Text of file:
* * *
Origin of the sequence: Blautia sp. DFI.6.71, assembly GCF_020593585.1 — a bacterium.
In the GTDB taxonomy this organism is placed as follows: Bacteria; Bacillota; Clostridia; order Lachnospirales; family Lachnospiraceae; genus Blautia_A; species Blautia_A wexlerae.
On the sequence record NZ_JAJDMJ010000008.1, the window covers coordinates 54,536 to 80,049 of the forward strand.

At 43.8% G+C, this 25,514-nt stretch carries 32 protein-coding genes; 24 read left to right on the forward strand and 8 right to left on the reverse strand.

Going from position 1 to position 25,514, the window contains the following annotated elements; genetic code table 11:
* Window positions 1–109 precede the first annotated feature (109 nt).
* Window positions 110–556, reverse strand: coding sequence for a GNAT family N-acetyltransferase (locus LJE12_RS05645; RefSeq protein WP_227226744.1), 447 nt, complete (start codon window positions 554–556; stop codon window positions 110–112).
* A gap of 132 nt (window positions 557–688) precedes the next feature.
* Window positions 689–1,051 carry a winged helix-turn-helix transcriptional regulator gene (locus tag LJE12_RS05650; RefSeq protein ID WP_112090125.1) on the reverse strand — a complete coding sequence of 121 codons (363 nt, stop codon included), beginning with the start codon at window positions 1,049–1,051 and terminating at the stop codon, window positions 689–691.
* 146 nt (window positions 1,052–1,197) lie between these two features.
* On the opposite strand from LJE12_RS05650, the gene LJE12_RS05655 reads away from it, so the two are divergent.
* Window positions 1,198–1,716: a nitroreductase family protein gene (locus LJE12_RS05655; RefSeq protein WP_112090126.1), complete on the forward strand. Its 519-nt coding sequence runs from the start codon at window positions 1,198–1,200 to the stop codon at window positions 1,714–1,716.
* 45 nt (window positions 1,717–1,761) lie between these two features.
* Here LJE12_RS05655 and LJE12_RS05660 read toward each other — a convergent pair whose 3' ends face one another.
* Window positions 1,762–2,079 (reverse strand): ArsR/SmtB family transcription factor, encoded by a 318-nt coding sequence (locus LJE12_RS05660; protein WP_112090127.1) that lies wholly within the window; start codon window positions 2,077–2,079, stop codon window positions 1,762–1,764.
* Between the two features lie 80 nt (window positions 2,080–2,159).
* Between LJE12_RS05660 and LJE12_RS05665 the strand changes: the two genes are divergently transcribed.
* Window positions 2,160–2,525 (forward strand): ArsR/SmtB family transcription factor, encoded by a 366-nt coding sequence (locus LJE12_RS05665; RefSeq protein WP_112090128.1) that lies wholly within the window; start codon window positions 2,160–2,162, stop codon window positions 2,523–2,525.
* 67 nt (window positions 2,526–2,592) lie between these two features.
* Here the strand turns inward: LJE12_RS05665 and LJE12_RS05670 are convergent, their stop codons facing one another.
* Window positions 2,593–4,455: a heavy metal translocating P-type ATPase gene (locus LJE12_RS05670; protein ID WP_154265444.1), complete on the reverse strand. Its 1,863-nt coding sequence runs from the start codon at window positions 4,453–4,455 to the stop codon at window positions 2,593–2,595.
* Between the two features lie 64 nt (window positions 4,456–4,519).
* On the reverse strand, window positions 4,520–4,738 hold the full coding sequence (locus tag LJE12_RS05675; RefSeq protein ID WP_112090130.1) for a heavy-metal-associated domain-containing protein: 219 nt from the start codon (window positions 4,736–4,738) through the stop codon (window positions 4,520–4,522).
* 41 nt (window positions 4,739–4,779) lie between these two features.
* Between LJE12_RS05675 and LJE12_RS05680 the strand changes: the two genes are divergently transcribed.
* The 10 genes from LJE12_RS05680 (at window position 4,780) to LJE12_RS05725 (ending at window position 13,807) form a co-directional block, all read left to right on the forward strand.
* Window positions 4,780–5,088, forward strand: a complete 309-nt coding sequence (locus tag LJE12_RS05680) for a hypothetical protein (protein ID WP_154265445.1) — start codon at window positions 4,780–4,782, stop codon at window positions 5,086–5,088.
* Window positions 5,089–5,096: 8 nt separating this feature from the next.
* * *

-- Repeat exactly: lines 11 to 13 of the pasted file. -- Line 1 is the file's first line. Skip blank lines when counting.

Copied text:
* On the opposite strand from LJE12_RS05650, the gene LJE12_RS05655 reads away from it, so the two are divergent.
* Window positions 1,198–1,716: a nitroreductase family protein gene (locus LJE12_RS05655; RefSeq protein WP_112090126.1), complete on the forward strand. Its 519-nt coding sequence runs from the start codon at window positions 1,198–1,200 to the stop codon at window positions 1,714–1,716.
* 45 nt (window positions 1,717–1,761) lie between these two features.